Hybrid Collaboration in 2023—employee expectations have shifted, so must the technology

Jabra
(Image credit: Jabra)

According to McKinsey’s American Opportunity Survey (opens in new tab), 58% of Americans, or 92 million people, report having the opportunity to work from home at least one day a week. Equally striking, 35% say they have the option to work remotely five days a week.

Naturally, the COVID-19 pandemic played a role in this monumental shift to a hybrid style of employment, and it’s taken root as today’s preferred model both by employees and their employers. “Choosing to work whenever and wherever one prefers—at home, the office or an off-site location gives people a greater sense of autonomy, which ultimately leads to greater employee satisfaction, well-being, productivity, and trust,” says Aurangzeb Khan, senior vice president of Intelligent Vision Systems at Jabra. 

Along with these benefits, however, come challenges as the hybrid workforce and their employers begin to recognize limitations in common unified communication solutions. Technologies like PCs with built-in microphones and speakers may have sufficed at the beginning of the hybrid boom, but now end-users and employers need technology that supports a more natural, fluid form of communication.

survey by Virtira Consulting (opens in new tab) shows that 49% of professionals working remotely are mentally exhausted as a direct result of numerous daily video calls. Today’s technology simply isn’t keeping pace. Users are struggling to hear the conversation and see the participants during meetings. “Only when virtual interaction feels natural and fluid can we achieve a normal sense of human connection that today’s hybrid workforce needs to stay engaged, enthused, and follow every part of the conversation, regardless of where they are or whether they’re at home, in a huddle space, or sitting among others at a conference table,” says Khan.

Jabra

(Image credit: Jabra)

“Technology that ensures more inclusive and productive meetings is imperative to the future success of a hybrid office model,” he continues. In 2023, multi-camera systems that capture a natural, realistic view of an entire conference room, huddle space, or other collaboration area will overtake the single wide-angle camera solutions that present a distorted view of the office environment. Nobody, even those seated at the end of a table, is left out of the video and everyone looks clear, sharp, and in focus.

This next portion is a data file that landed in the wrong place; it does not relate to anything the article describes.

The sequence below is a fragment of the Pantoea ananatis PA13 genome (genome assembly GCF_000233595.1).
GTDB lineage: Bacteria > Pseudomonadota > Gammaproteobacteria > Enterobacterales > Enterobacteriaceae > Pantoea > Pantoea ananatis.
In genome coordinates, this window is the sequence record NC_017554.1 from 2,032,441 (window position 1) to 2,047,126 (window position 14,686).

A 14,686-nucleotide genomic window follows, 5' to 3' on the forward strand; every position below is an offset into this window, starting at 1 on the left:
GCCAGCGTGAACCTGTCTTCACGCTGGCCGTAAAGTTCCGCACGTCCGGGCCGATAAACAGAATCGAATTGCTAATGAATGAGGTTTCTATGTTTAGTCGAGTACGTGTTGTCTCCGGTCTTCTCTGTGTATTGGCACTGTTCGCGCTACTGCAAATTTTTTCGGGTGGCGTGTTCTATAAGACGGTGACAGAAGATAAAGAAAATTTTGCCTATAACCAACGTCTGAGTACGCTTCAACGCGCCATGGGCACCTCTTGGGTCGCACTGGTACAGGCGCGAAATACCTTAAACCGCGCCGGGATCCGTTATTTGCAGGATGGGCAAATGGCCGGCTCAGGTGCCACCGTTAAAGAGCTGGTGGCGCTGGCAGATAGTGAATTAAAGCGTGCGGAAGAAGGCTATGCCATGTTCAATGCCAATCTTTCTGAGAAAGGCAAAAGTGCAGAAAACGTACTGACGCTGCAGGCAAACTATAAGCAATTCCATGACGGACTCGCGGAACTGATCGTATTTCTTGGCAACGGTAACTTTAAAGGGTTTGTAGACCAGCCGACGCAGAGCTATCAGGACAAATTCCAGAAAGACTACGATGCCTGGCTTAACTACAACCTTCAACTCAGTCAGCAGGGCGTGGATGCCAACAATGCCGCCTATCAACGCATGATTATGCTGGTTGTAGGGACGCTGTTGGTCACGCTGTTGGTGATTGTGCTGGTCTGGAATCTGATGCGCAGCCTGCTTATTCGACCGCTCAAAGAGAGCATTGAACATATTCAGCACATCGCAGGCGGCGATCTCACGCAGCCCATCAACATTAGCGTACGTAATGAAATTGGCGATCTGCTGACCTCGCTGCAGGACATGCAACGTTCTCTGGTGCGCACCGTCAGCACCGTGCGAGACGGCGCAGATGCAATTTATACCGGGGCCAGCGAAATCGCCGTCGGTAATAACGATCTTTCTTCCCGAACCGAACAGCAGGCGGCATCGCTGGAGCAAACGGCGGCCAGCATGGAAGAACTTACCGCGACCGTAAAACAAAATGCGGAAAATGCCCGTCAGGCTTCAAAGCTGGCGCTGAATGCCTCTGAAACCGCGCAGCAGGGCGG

Equipped with artificial intelligence, the cameras integrated into a self-contained collaboration system shift focus automatically depending on who’s currently speaking, giving them more “pixel real estate—an important aspect of hybrid collaboration,” Khan says. “The movement is fluid, smooth, and makes those working remotely feel as if they’re in the same conference room with everyone else, giving them all important meeting equity. Everyone feels like an equal participant and they glean a greater physical sense of the meeting space. Rather than feeling apart from the group they feel like an important contributor.”

Likewise, new hybrid collaboration solutions must support a higher quality of audio. Just as better video requires multiple cameras, better audio communication requires multiple microphones, advanced processing and AI, all integrated into the same self-contained system. This ensures that all voices are heard, inflections are captured, audio cues are recognized and conversations flow smoothly and with background noise eliminated. “When audio and video are addressed properly through a higher-quality, more intelligent, standalone collaboration system, trust and respect across an organization increase,” Khan continues. “Corporations and their employees thrive under these conditions; it’s imperative for companies to adopt modes of hybrid collaboration.”

The continual progression of AV quality in hybrid collaboration systems will also drive changes in the layout and design of work spaces. No longer will the size and structure of meeting rooms be constrained by the limitations of the collaboration technology. When cameras and microphones are responsive to the fluidity and spontaneity of normal conversations, collaboration can occur in a host of different office environments. It all leads to a new era of virtual collaboration where every employee has a seat at the table, despite their current location. They can maintain their autonomy while still feeling an important part of the team.

Learn more about Jabra’s PanaCast video solutions that enable stronger hybrid collaboration at https://www.jabra.com/business/video-conferencing. (opens in new tab)

About Jabra

Jabra is a world leading brand in audio, video, and collaboration solutions – engineered to empower consumers and businesses. Proudly part of the GN Group, we are committed to letting people hear more, do more, and be more than they ever thought possible. Jabra engineering excellence leads the way, building on 150 years of pioneering work within GN. This allows us to create integrated tools for contact centers, offices, and collaboration that help professionals work more productively from anywhere; and true wireless headphones and earbuds that let consumers better enjoy calls, music, and media. www.jabra.com (opens in new tab) 

The AVNetwork staff are storytellers focused on the professional audiovisual and technology industry. Their mission is to keep readers up-to-date on the latest AV/IT industry and product news, emerging trends, and inspiring installations.